Folk Tales from Mithila is an authentic journey to the fabulous land of the world famous goddess, Sita, consort of Lord Rama, and her father, the philosopher king, Janaka.
Known in the entire world for its great figures like Maitrei, Mandavi Gargi (women scholars), Yagyabalkya and Vidyapati, Mithila is the land of wisdom and center of learning which falls in Nepal Terai as well as the Indian state of Bihar. Mithila culture is the second important culture of Nepal and its second language is Maithili.
Infused with an exhilarating sense of humor, witty, racy and eventful, these tales offer a unifying vision of a collective society which is just, humane and deeply spiritual.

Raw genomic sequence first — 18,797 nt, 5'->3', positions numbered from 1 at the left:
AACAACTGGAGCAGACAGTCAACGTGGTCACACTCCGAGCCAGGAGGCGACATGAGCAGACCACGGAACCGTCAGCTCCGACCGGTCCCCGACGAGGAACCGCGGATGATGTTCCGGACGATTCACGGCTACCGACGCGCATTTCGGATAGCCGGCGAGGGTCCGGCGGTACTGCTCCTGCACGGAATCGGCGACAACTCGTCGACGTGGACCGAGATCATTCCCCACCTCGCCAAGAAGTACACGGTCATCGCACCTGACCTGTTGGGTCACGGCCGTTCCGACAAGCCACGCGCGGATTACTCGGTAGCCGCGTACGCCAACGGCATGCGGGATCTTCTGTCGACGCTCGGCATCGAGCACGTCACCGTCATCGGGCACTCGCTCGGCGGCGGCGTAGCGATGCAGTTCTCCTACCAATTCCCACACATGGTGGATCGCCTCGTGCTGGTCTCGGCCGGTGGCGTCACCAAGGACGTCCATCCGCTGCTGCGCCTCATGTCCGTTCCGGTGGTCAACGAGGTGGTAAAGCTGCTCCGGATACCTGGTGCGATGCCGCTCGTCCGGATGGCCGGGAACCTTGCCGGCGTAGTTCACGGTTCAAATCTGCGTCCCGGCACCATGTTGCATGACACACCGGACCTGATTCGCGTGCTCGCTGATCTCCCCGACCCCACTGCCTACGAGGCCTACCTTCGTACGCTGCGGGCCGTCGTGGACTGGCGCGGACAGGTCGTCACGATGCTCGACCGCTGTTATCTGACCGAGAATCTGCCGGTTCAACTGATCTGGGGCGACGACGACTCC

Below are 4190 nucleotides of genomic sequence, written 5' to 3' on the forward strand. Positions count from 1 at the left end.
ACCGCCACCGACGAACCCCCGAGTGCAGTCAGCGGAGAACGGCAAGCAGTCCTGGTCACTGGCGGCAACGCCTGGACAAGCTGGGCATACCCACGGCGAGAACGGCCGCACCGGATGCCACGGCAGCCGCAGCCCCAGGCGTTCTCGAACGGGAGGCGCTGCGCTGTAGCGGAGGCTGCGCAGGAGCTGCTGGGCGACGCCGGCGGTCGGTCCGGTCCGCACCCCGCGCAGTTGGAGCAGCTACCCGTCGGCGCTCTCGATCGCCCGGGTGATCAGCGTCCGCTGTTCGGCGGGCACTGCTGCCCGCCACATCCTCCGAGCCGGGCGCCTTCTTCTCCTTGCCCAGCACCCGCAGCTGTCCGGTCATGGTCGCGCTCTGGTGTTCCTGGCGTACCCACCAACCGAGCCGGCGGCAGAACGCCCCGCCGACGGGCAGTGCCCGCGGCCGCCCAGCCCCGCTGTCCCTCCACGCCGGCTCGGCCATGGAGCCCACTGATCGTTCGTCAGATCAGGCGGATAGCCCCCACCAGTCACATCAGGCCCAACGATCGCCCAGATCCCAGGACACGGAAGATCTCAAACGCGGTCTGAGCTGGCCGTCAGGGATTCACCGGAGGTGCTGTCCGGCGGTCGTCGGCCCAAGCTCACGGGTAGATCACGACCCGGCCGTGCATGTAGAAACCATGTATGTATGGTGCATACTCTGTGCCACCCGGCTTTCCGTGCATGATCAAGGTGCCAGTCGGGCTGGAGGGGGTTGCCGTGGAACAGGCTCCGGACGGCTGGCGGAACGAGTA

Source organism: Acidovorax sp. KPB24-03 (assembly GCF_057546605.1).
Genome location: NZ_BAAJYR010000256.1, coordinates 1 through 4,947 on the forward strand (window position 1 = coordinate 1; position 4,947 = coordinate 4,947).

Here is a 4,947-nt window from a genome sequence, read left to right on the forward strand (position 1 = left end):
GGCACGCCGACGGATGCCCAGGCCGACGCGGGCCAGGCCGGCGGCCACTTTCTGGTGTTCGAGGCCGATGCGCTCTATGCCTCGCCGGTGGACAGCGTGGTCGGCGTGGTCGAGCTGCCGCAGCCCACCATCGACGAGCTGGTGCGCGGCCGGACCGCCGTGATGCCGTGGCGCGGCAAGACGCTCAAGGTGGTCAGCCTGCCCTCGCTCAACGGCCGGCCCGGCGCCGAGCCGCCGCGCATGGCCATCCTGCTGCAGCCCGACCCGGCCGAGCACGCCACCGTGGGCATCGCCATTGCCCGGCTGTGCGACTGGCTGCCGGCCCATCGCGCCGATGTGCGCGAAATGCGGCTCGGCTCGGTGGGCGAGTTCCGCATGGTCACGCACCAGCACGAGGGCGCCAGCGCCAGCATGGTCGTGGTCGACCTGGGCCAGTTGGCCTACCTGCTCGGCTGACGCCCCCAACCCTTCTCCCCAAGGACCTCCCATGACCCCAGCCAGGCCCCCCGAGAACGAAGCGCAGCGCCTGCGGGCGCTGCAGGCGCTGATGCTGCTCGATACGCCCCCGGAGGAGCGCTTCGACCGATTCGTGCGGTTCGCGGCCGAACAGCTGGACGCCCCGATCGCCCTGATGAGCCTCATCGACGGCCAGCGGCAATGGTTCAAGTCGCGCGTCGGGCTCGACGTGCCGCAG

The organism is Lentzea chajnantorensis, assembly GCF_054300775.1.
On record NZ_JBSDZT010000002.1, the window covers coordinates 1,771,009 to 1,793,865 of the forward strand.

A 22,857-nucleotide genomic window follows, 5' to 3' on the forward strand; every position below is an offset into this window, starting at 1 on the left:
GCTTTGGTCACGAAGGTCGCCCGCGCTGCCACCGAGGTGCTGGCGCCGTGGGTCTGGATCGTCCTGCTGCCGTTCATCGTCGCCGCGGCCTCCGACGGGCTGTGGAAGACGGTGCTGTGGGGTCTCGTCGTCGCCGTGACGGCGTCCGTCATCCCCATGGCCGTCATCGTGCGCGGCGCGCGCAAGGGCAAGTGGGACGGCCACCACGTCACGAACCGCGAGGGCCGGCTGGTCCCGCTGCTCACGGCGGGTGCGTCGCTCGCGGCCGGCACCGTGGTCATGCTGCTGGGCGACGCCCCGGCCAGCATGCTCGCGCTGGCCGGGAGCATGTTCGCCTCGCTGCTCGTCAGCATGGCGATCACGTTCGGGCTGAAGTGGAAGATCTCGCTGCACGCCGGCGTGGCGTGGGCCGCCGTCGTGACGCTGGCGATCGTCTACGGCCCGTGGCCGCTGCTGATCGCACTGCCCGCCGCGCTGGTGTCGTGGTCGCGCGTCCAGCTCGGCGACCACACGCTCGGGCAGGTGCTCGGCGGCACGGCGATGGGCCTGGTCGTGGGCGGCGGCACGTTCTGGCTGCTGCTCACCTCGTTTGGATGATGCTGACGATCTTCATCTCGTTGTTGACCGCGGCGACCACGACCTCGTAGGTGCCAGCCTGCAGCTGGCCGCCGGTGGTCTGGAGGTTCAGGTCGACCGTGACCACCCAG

An old man in this book goes to Heaven to find out the cause of delay in the rains and challenges the tyranny of an indolent god, Indra. He fights with him, defeats him and returns to earth.
Mundane in these tales fuses with divine. A mortal is here is described as superior to God because he ends unjust reign of lusty Indra, defeats him and gives him shelter.
Lord Shiva in one of the tales comes to the house of Mithila poet, Vidyapati and works as his servant, tortured as the poet is by his quarrelsome wife.
A just King in this book keeps the order of justice upright by correcting his self-centered, greedy priest.
The magic tricks of a Thug king are exposed and in the end he loses his kingdom. The Sun-god himself emerges to bless a common girl and she becomes a princess.
These tales, thus, capture the popular imagination of an agrarian society and reflect dreams, aspirations, and struggles of an innocent man, untouched by the nightmares of a modern material world.